After a failed coup in Burundi, street protests are reported to be growing again. Police fired teargas and beat demonstrators opposed to President Nkurunziza's bid for a third term.
Protesters opposed to Burundian President Pierre Nkurunziza have defied warnings to end weeks of demonstrations. However, they admitted their numbers were dwindling after a failed coup. President Nkurunziza has been accused by rights groups of launching a campaign of repression against opponents and trying to silence independent media as he goes ahead with his controversial third term bid. DW spoke to Yolanda Bouka, political and security analyst at the Institute for Security Studies in Nairobi.
DW: It seems like the anti-Nkurunziza protests are slowly fading. Who does the president have to thank for that?
Yolanda Bouka: There are two important factors that slowed the protests. First is the attempted coup that failed which resulted first in euphoria and then a serious crackdown by loyalists in order to regain control of the situation. During the crackdown, which lasted about 48 hours and involved fighting between the two sides in the conflict, people remained indoors. People involved in the process hoped that the coup would stick, but unfortunately for them it didn't. So it took a little bit of time to remobilize people and people were actually quite scared. Secondly, there is the speech by the president which linked the coup organizers and the protesters and a group of people who engaged in an incursion in Burundi late last year as one single movement. There was a tremendous level of concern and fear that returning to the protests would be dangerous. However, from what we hear now, the size of the protests has increased again.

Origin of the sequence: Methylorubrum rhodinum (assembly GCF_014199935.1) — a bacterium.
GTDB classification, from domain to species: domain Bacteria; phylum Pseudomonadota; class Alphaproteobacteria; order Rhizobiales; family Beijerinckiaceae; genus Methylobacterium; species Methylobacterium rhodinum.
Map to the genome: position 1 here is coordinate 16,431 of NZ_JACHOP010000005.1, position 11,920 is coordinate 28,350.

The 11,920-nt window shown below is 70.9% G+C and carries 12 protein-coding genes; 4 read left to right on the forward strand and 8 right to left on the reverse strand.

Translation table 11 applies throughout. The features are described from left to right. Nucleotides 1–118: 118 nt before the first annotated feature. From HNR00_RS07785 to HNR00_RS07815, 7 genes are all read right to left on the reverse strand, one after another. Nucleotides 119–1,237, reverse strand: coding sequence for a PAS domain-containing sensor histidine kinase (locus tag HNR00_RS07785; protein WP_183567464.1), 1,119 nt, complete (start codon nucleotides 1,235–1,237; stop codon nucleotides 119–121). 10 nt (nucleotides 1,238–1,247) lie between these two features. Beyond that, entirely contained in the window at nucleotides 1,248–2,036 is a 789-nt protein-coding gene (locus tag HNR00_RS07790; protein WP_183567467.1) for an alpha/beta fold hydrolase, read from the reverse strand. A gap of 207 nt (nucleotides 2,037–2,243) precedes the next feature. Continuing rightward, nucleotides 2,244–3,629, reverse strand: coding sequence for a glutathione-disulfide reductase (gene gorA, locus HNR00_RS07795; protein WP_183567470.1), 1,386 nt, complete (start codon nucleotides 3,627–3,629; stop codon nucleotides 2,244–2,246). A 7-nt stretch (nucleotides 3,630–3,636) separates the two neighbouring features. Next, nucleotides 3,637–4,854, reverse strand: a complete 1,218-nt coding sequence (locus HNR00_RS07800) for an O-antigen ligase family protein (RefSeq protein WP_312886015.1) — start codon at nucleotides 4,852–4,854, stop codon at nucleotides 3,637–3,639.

But there are reports that the Burundian soldiers who had largely stayed out of the protests are now siding with the government. What effect could that have on the crisis?
I think what is going on with the army is a matter of some concern because the government decided to withdraw the police forces and put in place military officers for the protests. Given that the loyalists fought for President Nkurunziza to remain in power, some would have thought there might be increased unity among those who remain loyal to Nkurunziza. However, what we see on the ground is increasing conflict within the armed forces about the terms of engagement they have to abide by to deal with the protesters. So I think we are not quite out of the situation where the army is divided. Some are still loyal to Nkurunziza and others, while against a third bid [for the presidency], are still loyal to the military institution but don't necessarily approve of the president's decision.
Does that mean the president is still not secure in his position as leader of Burundi?
If we look at the recent development where he sacked a few ministers within 24 hours, I think the president is trying to ascertain who is loyal to him and who is not. The minister of defense was replaced and this indicated there are still concerns about loyalty within the government and within the military.